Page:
How-to LibParlor Contributor

The Importance of Research Ethics

LibParlor Contributor Erin Richter-Weikum writes about her experiences with submitting to the Institutional Review Board (IRB) and shares tips for making it through the process.

Erin Richter-Weikum is an Online Librarian at American Public University System and she lives in San Francisco.


I have been working in academic libraries for over five years now. The first two years coincided with my getting my MLIS, and the next three were spent juggling two part-time academic library jobs while working on my second master’s in Research Methods and Statistics (RMS). It was while working on my second Master’s degree, not my MLIS, that I learned how to effectively conduct research on my own.

“…it is my responsibility to protect my participants’ right to privacy regarding any information I collect during my research, whether it be first-hand interviews or secondary data.”

One of the most important classes I took while in my RMS program was Research Ethics. In this class we discussed different ethical dilemmas that researchers face. We covered the philosophical, such as the trolley problem, but we also discussed real ethical conundrums researchers have come across and discussed different ways we could approach those problems. My biggest takeaway from the course was the importance of thinking about the people involved in any research project. I recognized that it is my responsibility to protect my participants’ right to privacy regarding any information I collect during my research, whether it be first-hand interviews or secondary data. This is where IRB comes in.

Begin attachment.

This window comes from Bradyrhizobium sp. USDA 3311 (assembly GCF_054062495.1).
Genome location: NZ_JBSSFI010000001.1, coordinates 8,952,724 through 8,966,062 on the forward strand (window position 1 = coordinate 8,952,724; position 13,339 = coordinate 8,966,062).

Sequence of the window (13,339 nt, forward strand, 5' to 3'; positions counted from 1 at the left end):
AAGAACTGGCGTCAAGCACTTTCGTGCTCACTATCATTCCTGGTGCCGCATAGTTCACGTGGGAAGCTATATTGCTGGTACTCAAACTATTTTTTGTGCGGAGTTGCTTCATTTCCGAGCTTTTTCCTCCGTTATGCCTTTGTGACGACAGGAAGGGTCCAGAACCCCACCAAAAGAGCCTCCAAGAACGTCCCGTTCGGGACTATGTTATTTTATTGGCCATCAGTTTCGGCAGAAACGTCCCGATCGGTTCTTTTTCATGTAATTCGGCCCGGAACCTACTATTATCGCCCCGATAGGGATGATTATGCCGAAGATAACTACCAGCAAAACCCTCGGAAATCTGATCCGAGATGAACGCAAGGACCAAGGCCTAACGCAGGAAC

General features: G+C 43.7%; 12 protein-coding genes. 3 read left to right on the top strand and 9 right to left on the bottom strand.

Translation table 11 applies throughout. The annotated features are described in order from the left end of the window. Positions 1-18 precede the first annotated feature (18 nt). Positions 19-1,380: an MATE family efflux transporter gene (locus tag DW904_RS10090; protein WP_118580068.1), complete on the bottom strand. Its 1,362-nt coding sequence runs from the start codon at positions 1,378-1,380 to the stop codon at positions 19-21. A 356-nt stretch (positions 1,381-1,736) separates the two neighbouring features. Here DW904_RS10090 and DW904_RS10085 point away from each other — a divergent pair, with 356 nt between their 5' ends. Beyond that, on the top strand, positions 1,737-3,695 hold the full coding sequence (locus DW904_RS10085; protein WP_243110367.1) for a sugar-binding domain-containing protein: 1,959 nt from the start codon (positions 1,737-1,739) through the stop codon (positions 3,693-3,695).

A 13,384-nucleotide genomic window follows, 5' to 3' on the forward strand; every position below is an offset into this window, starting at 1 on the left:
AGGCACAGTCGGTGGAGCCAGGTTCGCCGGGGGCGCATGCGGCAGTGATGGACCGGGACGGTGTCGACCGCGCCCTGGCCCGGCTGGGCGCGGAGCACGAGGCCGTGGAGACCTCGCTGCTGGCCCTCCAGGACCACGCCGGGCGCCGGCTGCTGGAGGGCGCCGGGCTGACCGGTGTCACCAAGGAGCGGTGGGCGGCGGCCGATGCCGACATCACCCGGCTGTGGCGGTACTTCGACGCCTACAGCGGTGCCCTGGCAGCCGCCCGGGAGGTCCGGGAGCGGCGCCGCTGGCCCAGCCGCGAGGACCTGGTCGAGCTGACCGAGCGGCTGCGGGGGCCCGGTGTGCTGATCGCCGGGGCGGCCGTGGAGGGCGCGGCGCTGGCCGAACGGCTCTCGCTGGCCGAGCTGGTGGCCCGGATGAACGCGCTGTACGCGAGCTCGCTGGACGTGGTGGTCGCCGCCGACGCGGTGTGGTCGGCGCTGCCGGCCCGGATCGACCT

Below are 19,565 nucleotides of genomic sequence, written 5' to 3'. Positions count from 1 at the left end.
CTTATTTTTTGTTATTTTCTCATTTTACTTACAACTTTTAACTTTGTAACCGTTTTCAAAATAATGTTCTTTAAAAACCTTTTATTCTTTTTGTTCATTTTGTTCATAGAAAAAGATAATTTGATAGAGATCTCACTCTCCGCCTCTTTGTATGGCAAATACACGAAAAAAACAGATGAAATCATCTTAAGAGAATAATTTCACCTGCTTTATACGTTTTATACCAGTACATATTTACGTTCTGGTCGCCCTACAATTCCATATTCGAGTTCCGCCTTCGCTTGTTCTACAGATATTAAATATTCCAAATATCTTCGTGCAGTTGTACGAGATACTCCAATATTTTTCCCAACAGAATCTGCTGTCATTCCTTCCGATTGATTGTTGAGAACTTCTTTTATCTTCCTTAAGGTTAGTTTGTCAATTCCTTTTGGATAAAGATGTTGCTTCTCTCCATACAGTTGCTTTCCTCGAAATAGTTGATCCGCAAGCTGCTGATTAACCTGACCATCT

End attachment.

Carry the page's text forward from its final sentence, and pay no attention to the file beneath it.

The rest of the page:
IRB: What is it and why should I care?

The Institutional Review Board (IRB), also sometimes referred to as the Ethics Review Committee, is a group of people who review a proposed research project to ensure ethical conduct of research.

“If you are using data that can identify an individual, or identifiable data, then it is considered “human subjects research” and you must submit for IRB review.”

IRB is the committee that review your research project before you are allowed to begin collecting data and working with human participants. IRB review is required if you plan to use human participants for your research project. If your research involves qualitative or mixed methods research, chances are you will be required to submit your research project for IRB approval. For quantitative research it will depend on the data that you are using. If you are using data that can identify an individual, or identifiable data, then it is considered “human subjects research” and you must submit for IRB review. If you’re not sure, I would recommend contacting your IRB office and asking; it’s better to take the extra step up front rather than making an assumption that could lead to a rejection. This leads to my final reason that you should care about IRB review: IRB approval is critical if you plan to publish the results of your research. If you are going to be putting in all of this time and effort, chances are that you want to publish or present your results to others. In order to do this you’ll need to make sure you followed all of the proper protocols, including obtaining IRB approval, otherwise your research practices, research ethics, and results may come into question. That’s doubt you just don’t need in your life.